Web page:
Even gods can be mocked in play

Play by IISc and NCBS students will tell a lesser-known tale of friendship between  Lord Krishna and Sudama. It is a political satire

Published: 11th November 2016 11:18 PM  |   Last Updated: 12th November 2016 04:00 AM   |  A+A-


A scene from the play that is based on mythological story

Express News Service

BENGALURU: According to the Hindu canon, Lord Krishna and Sudama are said to have shared a great friendship. The two met at their gurukul and Sudama was a poor Brahmin while Krishna was the king of Dwarka. Sudama’s visit to Dwarka with a bag of beaten rice wrapped in torn clothes is mentioned in Bhagavata Purana.

There are hundreds of stories around their friendship and one of the lesser known ones is on how Krishna offered two Lokas, Prithvi Lok and Swarg Lok, to Sudama. The later refused the offer, instead settling for a small house in the outskirts of Dwarka.

Sudama was mocked for not accepting two realms

But there is always more to what we know.
Theatre groups from Indian Institute of Science (IISc) and National Centre for Biological Science (NCBS) namely Rangmanch and Stagecraft are coming together to present the version you may or may not have heard. They will present a play with a twist in the tale.

“Everyone laughed at Sudama for losing out on such a great offer but what people don’t know is what we will show,” said Amit Roy, an IISc theatre enthusiast who will play the role of Sudama on November 17 at Atta Gallata. “It will be a fun, humourous and interactive play,” he added.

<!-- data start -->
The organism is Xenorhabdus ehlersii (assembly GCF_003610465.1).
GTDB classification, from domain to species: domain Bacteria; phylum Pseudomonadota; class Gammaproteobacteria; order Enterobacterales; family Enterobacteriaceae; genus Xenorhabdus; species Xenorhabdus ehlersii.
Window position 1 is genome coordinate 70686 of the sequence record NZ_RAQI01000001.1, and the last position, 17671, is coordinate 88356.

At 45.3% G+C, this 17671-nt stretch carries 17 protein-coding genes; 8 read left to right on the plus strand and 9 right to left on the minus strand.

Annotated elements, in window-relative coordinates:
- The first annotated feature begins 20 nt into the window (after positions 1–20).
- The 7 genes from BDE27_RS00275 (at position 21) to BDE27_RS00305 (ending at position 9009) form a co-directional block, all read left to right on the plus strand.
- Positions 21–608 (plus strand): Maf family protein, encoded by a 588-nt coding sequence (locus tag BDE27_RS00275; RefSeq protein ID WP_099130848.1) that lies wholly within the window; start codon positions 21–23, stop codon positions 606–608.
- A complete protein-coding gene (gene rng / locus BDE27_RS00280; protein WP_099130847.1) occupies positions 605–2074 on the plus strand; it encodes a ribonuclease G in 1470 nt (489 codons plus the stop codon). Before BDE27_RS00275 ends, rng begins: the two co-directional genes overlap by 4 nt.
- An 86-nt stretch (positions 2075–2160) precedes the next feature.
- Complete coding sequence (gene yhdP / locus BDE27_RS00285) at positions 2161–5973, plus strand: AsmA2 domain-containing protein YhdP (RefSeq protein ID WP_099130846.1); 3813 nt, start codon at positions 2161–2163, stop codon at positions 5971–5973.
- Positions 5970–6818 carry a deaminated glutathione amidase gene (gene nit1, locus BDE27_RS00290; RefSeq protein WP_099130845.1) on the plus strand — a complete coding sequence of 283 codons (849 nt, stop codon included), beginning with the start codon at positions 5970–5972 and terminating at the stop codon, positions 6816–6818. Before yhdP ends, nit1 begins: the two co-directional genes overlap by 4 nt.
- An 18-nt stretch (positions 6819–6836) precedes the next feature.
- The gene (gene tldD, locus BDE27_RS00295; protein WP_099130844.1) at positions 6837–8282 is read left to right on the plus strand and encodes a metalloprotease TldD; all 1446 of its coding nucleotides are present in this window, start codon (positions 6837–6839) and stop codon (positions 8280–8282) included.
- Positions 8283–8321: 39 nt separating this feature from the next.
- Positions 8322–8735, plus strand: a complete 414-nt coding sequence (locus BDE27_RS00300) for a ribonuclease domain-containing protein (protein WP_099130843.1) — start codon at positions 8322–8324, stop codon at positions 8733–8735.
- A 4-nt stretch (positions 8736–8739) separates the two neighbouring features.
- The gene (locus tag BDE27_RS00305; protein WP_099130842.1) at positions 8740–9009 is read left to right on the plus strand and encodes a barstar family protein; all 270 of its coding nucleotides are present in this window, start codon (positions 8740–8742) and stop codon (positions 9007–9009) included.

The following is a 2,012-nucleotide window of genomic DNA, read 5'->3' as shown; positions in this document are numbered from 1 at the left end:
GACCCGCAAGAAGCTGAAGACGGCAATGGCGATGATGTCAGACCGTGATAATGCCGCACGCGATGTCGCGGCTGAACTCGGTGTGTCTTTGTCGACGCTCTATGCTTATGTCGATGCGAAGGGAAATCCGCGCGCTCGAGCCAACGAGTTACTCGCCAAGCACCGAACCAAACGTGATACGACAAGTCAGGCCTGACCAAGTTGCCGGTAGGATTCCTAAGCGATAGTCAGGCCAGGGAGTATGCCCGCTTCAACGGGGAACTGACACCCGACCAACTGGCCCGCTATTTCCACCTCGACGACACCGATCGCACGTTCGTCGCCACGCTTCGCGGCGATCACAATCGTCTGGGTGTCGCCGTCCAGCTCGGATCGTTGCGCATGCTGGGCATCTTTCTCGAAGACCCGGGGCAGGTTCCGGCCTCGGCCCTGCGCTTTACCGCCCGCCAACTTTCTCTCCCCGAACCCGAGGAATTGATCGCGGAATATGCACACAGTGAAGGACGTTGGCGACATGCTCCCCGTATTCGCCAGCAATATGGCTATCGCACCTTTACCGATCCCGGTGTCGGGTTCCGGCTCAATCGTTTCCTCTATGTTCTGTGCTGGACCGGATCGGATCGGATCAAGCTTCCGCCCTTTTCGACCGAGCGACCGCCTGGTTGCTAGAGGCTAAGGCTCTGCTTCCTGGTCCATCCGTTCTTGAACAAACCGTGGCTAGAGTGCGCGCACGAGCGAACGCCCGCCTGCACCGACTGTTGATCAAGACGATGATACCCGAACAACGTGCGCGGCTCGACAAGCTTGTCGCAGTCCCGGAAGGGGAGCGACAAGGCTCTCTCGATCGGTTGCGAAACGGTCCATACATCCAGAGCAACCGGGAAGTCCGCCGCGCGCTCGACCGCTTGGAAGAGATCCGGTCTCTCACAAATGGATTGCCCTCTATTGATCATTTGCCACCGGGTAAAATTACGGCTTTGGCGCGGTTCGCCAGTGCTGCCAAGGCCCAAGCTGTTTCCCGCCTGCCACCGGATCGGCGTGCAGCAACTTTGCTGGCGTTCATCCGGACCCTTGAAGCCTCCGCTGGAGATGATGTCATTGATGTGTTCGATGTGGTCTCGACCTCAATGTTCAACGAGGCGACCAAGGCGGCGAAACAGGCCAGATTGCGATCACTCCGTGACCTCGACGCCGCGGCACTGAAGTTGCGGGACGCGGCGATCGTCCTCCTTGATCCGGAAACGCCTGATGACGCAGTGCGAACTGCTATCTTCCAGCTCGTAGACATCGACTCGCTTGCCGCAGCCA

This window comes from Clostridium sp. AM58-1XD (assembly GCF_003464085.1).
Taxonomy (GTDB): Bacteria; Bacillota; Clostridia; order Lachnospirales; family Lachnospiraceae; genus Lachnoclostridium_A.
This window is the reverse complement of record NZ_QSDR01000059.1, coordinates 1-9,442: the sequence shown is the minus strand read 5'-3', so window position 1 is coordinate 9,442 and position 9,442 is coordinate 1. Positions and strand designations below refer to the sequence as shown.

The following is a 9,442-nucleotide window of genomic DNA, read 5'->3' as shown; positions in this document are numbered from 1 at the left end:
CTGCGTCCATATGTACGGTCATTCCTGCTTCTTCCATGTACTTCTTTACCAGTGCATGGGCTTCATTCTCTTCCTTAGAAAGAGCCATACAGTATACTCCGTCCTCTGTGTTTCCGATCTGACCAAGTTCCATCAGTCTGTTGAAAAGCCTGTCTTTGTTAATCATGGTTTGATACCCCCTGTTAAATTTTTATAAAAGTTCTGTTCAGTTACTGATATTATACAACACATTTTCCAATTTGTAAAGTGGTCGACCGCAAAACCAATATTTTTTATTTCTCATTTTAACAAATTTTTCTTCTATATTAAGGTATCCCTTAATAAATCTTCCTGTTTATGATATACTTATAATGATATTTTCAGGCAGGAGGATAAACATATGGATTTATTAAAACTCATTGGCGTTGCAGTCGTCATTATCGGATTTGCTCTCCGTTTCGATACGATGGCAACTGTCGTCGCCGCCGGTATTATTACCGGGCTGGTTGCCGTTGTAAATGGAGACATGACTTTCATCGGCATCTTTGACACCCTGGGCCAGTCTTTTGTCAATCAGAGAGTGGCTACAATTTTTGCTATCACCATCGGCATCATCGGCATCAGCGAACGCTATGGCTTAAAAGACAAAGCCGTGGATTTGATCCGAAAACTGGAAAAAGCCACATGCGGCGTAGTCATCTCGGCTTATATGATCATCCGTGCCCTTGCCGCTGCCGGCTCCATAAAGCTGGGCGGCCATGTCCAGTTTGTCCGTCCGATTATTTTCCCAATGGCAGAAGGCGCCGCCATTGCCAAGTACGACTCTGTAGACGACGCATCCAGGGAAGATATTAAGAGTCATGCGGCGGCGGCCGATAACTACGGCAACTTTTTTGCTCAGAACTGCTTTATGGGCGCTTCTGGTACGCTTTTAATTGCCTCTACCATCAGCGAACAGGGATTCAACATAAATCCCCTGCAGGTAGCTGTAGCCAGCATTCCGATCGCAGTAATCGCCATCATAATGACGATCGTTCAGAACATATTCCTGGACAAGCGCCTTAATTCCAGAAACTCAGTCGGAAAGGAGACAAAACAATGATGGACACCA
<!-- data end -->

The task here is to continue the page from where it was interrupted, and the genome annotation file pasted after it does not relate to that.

The play, which will be staged by six PhD students and researchers, is an adaptation of a satire written by Harishankar Parsai.

The thirty-minute act explains the reason for Sudama’s refusal. In Parsai’s version, Sudama’s diary is unearthed and the poor friend talks of Krishna’s corrupt regime!
It was on Sudama’s visit to Dwarka that Sudama discovers the corrupt rule of Krishna and his administrators. He is not portrayed as an antagonist, just a victim of circumstances. To hush up the matter, Krishna had offered the two Lokas and Sudama had refused.

“The play is a satire to reflect the present system of governance all around the world,” said Amit.  
Harishankar Parsai, was a Hindi writer and a noted satirist, who won a Sahitya Akademi Award in 1982. The entire play is of one hour thirty minutes and is titled ‘Parsai ki Parchai” (Parsai’s shadow), which will present three of Parsai’s satirical work.

Along with ‘Sudama ke Chawal’, the other two plays are ‘Asehmat’, which deals with the disagreement of two souls and alter-egos, and the third one is Parsai’s tribute to Ghalib, a Persian poet. All three plays will be performed in Hindi.

It is the first time that both the drama groups are to perform outside their institutions. Parsai’s work was considered because what he wrote then is still relevant today, according to the organisers.
“They address important social issues that still plague us to this day. Satire and sarcasm aren’t just tools in a writer’s repertoire, they are tools with which we lighten up and see the world for what it really is,” said  Abhinav Yadav, a PhD student from NCBS. 

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